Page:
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STP WATCH: neighbouring NHS 'footprint' to save millions by cutting number of registered nurses

Keeping an eye on forthcoming NHS changes that may also affect or influence plans for our area:

A neighbouring Sustainability and Transformation Plan (STP) area - or 'footprint' - has declared its intention to cut its workforce costs by £34,200,000.

The Buckingham, Oxfordshire and Berkshire STP area's newly published document states that the three counties are going to introduce more 'generic support workers' across health and social care and employ fewer registered nurses.  The document calls for "...skill mix changes to support a more flexible workforce".

A report in the Health Service Journal says that a projected workforce growth for the footprint of 4,526 full-time equivalent staff will be reduced to an increase of just 978 - despite admitting staff will face "...approximately fifteen per cent more patients".

Among those 'generic support workers' will be healthcare assistants and physicians associates.   They also hope to save a further £17,800,000 in their spend on agency staff by setting up an STP-wide staff bank - these are generally nurses who do not want full-time jobs but need to work fill-in shifts at hospitals.

We are constantly being told that the STP project teams will not be a permanent part of the NHS' organisation.  But this neighbouring STP footprint - known, apparently, as BOB - is planning to set up a board that will meet monthly to 'hold the three health economies to account' as they try and implement the new plans.  

Statutory responsibilities will remain with the clinical commissioning groups and with the hospital trusts and, presumably, with the local authorities - but there will be an executive for the all three counties that will be commissioning health provision.  One of their targets will be a saving of £60,200,000 by preventing an expected three per cent growth in commissioning specialised treatment services - see below.

This is beginning to look more and more like a major restructuring of the NHS organisational model set-up by the Lansley reforms during the coalition government.  Inserting an extra layer into the organisational hierarchy will get very close to reintroducing the Strategic health Authorities that the Lansley restructuring abolished.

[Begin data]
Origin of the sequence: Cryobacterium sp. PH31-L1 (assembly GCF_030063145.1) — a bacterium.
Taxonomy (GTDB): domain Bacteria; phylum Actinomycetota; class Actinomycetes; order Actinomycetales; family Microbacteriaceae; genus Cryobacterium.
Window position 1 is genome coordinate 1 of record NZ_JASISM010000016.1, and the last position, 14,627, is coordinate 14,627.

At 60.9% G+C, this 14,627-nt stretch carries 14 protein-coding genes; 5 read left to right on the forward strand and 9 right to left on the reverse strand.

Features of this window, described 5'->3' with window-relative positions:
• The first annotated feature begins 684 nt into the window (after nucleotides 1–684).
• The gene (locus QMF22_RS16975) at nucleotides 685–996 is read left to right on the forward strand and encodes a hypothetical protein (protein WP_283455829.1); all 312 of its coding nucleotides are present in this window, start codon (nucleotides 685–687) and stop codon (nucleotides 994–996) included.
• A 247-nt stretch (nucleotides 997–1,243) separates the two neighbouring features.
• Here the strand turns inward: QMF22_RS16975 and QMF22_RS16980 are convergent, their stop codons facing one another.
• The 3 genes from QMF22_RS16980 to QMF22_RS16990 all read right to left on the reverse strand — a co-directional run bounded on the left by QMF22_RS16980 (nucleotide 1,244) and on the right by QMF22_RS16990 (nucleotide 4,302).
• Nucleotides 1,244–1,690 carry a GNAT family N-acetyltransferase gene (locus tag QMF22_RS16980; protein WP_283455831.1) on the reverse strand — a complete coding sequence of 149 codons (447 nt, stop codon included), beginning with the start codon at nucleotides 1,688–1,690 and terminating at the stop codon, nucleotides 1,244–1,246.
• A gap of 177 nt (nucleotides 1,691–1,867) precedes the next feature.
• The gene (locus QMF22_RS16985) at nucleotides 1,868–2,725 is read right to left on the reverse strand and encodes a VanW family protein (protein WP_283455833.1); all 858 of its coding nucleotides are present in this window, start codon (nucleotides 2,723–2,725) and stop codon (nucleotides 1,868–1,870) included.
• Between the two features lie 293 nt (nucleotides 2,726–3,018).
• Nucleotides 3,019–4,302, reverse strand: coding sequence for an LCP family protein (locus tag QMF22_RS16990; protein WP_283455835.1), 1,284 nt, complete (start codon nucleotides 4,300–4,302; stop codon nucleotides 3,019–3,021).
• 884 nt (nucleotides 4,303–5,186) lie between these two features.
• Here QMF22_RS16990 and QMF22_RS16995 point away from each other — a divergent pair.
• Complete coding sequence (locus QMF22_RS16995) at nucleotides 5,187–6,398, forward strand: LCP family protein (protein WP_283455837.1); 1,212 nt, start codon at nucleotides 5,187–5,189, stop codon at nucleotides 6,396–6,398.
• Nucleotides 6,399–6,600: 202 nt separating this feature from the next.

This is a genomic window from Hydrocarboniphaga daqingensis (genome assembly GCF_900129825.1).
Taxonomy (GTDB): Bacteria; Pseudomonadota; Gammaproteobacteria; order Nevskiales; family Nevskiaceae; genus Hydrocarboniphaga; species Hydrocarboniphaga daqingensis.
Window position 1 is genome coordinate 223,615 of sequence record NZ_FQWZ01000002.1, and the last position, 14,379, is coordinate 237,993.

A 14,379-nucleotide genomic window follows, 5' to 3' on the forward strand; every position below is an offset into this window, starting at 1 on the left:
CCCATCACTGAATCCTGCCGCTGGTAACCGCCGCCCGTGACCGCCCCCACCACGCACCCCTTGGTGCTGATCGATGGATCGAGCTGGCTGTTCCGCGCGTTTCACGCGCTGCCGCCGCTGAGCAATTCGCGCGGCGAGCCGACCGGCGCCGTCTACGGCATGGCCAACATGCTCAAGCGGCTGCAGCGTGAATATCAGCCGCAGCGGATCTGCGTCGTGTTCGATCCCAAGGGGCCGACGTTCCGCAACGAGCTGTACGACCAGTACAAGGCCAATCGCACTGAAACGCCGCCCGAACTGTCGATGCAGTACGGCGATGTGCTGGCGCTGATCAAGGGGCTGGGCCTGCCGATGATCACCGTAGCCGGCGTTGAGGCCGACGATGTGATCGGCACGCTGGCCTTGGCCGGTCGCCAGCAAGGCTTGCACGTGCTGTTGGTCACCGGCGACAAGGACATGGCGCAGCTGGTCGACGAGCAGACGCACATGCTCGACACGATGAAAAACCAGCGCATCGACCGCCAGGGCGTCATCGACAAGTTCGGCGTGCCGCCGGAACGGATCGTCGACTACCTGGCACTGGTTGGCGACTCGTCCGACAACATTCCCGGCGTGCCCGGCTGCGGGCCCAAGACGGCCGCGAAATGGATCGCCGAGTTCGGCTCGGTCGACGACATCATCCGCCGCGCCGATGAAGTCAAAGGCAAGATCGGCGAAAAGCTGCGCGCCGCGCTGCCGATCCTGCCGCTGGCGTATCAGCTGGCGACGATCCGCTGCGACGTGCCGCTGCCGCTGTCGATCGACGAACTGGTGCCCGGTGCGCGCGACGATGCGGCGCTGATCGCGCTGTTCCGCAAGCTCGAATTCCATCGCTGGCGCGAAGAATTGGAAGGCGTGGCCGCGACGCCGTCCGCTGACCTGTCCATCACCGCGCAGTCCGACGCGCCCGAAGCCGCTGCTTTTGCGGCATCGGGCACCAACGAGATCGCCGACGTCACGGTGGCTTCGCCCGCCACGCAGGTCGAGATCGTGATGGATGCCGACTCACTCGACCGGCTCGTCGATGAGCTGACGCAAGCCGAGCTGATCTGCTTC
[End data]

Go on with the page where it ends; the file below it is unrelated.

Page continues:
These plans came in the same week as research published in the British Medical Journal Quality and Safety Journal found that diluting the nursing skill mix increases the risk of patient death. The study revealed that for every 25 patients, substituting one registered nurse with a non-nurse increased the possibility of the patient dying by 21 per cent on an average ward.

One anonymous comment published on the Health Service Journal website says: "Mid Staffs anyone? It beggars belief that despite all of the evidence demonstrating the value of [registered nurse] time and the improved safety and quality of care - when faced with austerity they all cave in."

FAQ:  What are specialist services?  They are treatments centralised in relatively few hospitals serving a large enough area with enough patients enough patients with rare disorders so that expert teams can be recruited and can develop their skills.  They include services from renal dialysis to treatments for rare cancers and life threatening genetic disorders.  NHS England spends £15.6 billion on funding specialised services.

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